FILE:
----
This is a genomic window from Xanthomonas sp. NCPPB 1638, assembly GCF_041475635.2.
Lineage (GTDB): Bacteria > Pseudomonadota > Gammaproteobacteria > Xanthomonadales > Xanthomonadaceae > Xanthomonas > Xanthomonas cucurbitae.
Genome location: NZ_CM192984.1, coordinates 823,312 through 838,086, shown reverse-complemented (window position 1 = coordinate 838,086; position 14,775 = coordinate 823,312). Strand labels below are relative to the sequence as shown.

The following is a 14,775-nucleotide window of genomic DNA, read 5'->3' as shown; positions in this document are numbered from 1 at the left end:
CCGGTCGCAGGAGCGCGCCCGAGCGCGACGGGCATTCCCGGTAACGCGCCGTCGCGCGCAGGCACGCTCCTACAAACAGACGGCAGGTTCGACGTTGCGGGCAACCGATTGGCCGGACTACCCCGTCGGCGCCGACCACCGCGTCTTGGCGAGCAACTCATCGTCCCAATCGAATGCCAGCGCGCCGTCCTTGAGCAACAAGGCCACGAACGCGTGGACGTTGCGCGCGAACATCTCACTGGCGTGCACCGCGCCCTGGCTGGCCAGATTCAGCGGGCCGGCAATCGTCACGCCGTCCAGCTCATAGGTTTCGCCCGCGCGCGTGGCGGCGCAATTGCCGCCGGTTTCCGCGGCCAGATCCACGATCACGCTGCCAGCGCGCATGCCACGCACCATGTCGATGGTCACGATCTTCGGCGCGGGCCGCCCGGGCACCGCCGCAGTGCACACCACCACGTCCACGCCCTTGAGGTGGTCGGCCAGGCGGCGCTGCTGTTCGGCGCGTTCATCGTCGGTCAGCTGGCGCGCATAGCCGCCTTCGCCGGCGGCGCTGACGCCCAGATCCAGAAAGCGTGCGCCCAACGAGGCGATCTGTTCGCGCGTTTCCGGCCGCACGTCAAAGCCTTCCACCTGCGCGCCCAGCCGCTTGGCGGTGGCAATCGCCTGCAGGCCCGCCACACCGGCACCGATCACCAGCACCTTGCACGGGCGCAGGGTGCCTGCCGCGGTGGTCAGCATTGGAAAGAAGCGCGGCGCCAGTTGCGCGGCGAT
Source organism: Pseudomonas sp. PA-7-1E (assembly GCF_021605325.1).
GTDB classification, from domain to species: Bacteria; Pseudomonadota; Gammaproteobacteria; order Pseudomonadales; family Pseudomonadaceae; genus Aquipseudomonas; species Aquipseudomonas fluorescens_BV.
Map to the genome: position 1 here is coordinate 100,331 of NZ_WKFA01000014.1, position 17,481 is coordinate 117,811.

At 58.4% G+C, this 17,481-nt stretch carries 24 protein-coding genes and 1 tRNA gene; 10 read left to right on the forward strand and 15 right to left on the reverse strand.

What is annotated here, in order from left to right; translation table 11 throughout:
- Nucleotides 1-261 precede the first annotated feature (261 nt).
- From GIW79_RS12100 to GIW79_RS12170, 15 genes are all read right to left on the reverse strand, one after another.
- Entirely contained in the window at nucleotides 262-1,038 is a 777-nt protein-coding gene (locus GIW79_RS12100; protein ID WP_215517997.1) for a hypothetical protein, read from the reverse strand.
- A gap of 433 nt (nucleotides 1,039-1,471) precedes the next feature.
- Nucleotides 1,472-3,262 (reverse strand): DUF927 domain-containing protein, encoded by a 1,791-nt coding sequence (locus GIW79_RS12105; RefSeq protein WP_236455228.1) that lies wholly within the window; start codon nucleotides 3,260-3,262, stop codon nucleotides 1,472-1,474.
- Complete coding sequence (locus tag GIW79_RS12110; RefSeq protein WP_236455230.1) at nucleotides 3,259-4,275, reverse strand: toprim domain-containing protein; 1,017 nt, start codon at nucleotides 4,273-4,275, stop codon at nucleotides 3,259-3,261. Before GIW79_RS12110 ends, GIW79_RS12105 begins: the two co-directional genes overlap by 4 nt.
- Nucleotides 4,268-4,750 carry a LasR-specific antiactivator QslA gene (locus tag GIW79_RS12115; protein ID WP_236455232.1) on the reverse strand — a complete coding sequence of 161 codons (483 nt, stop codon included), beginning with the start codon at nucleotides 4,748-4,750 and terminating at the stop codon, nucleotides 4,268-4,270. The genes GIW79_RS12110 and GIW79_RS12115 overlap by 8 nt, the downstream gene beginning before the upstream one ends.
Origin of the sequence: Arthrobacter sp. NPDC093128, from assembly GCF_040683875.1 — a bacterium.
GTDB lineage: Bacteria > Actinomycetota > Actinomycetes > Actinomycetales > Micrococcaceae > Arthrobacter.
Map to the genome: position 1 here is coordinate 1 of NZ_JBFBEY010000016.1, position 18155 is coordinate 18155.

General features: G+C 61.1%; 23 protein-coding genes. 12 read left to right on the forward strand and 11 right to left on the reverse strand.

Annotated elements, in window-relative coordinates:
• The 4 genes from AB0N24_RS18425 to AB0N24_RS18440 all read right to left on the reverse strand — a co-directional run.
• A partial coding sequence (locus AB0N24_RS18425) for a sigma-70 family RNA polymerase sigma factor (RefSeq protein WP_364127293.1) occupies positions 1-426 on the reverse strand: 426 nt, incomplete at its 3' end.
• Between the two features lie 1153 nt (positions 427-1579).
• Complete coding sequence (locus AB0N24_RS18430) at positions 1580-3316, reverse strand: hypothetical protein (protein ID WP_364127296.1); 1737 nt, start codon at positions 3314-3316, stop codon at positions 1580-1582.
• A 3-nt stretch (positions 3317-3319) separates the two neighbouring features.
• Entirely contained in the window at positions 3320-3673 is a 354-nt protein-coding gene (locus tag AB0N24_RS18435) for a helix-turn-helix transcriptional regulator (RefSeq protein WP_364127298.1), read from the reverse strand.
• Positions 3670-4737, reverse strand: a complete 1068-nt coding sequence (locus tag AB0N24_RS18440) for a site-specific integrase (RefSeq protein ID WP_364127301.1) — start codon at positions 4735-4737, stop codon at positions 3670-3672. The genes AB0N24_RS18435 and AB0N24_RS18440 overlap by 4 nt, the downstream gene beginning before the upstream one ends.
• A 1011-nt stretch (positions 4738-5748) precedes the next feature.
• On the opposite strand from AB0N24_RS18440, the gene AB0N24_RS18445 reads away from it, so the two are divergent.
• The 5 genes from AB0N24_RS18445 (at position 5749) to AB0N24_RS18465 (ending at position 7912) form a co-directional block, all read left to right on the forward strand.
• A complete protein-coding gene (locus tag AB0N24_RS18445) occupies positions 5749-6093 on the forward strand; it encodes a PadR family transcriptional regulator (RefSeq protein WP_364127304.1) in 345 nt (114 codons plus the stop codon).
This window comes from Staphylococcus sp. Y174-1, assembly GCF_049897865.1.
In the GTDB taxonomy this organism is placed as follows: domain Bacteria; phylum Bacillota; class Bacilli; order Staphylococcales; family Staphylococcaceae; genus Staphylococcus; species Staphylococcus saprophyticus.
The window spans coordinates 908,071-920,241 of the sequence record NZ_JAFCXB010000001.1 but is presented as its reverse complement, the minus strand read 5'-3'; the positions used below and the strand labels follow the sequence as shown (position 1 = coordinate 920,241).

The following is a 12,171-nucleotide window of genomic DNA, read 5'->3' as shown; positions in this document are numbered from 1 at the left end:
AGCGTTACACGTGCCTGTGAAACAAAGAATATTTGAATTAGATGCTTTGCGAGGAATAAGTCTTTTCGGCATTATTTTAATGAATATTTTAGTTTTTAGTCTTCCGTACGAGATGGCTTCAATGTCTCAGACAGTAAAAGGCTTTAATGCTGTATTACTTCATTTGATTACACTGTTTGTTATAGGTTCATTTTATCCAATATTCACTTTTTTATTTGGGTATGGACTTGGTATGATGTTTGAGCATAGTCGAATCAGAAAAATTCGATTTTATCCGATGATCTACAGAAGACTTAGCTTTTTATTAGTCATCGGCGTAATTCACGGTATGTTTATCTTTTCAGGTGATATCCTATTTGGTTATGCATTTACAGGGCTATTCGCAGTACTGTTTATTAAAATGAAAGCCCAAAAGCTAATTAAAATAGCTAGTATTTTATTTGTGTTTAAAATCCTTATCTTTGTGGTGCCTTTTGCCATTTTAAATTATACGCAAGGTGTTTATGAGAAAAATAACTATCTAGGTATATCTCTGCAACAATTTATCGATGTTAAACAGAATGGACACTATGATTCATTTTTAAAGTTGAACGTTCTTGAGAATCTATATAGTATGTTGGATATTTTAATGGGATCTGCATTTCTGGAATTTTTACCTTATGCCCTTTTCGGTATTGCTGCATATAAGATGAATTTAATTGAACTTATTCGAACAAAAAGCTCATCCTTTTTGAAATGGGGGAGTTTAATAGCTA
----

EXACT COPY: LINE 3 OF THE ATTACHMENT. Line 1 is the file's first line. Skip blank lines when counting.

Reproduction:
Genome location: NZ_CM192984.1, coordinates 823,312 through 838,086, shown reverse-complemented (window position 1 = coordinate 838,086; position 14,775 = coordinate 823,312). Strand labels below are relative to the sequence as shown.